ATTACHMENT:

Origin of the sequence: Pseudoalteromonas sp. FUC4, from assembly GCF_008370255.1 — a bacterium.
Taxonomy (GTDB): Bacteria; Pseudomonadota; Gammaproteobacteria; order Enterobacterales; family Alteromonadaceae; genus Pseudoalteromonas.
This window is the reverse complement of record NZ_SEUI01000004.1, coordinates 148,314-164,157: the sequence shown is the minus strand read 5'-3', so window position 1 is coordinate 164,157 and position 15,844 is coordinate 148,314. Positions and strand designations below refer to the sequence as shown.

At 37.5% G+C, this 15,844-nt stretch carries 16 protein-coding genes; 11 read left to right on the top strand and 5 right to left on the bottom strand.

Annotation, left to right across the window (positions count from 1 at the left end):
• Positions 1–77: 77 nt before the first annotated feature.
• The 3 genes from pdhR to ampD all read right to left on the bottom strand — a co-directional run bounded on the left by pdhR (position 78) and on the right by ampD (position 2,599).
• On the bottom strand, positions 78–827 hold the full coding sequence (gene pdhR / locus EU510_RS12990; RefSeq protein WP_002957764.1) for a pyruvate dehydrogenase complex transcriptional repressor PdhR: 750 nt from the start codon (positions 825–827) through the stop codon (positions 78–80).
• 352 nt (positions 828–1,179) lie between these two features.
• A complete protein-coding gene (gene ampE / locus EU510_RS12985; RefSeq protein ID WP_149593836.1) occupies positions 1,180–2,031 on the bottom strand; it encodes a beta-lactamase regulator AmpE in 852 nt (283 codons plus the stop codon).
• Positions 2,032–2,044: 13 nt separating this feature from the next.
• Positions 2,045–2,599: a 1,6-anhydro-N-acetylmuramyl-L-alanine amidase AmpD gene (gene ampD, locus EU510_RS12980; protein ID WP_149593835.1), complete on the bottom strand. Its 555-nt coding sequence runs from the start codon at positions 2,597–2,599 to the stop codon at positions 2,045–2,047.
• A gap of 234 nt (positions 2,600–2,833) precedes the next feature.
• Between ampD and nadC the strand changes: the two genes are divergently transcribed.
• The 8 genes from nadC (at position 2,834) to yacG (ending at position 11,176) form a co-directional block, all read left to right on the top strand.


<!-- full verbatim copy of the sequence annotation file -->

Origin of the sequence: Pseudoalteromonas sp. FUC4, from assembly GCF_008370255.1 — a bacterium.
Taxonomy (GTDB): Bacteria; Pseudomonadota; Gammaproteobacteria; order Enterobacterales; family Alteromonadaceae; genus Pseudoalteromonas.
This window is the reverse complement of record NZ_SEUI01000004.1, coordinates 148,314-164,157: the sequence shown is the minus strand read 5'-3', so window position 1 is coordinate 164,157 and position 15,844 is coordinate 148,314. Positions and strand designations below refer to the sequence as shown.

At 37.5% G+C, this 15,844-nt stretch carries 16 protein-coding genes; 11 read left to right on the top strand and 5 right to left on the bottom strand.

Annotation, left to right across the window (positions count from 1 at the left end):
• Positions 1–77: 77 nt before the first annotated feature.
• The 3 genes from pdhR to ampD all read right to left on the bottom strand — a co-directional run bounded on the left by pdhR (position 78) and on the right by ampD (position 2,599).
• On the bottom strand, positions 78–827 hold the full coding sequence (gene pdhR / locus EU510_RS12990; RefSeq protein WP_002957764.1) for a pyruvate dehydrogenase complex transcriptional repressor PdhR: 750 nt from the start codon (positions 825–827) through the stop codon (positions 78–80).
• 352 nt (positions 828–1,179) lie between these two features.
• A complete protein-coding gene (gene ampE / locus EU510_RS12985; RefSeq protein ID WP_149593836.1) occupies positions 1,180–2,031 on the bottom strand; it encodes a beta-lactamase regulator AmpE in 852 nt (283 codons plus the stop codon).
• Positions 2,032–2,044: 13 nt separating this feature from the next.
• Positions 2,045–2,599: a 1,6-anhydro-N-acetylmuramyl-L-alanine amidase AmpD gene (gene ampD, locus EU510_RS12980; protein ID WP_149593835.1), complete on the bottom strand. Its 555-nt coding sequence runs from the start codon at positions 2,597–2,599 to the stop codon at positions 2,045–2,047.
• A gap of 234 nt (positions 2,600–2,833) precedes the next feature.
• Between ampD and nadC the strand changes: the two genes are divergently transcribed.
• The 8 genes from nadC (at position 2,834) to yacG (ending at position 11,176) form a co-directional block, all read left to right on the top strand.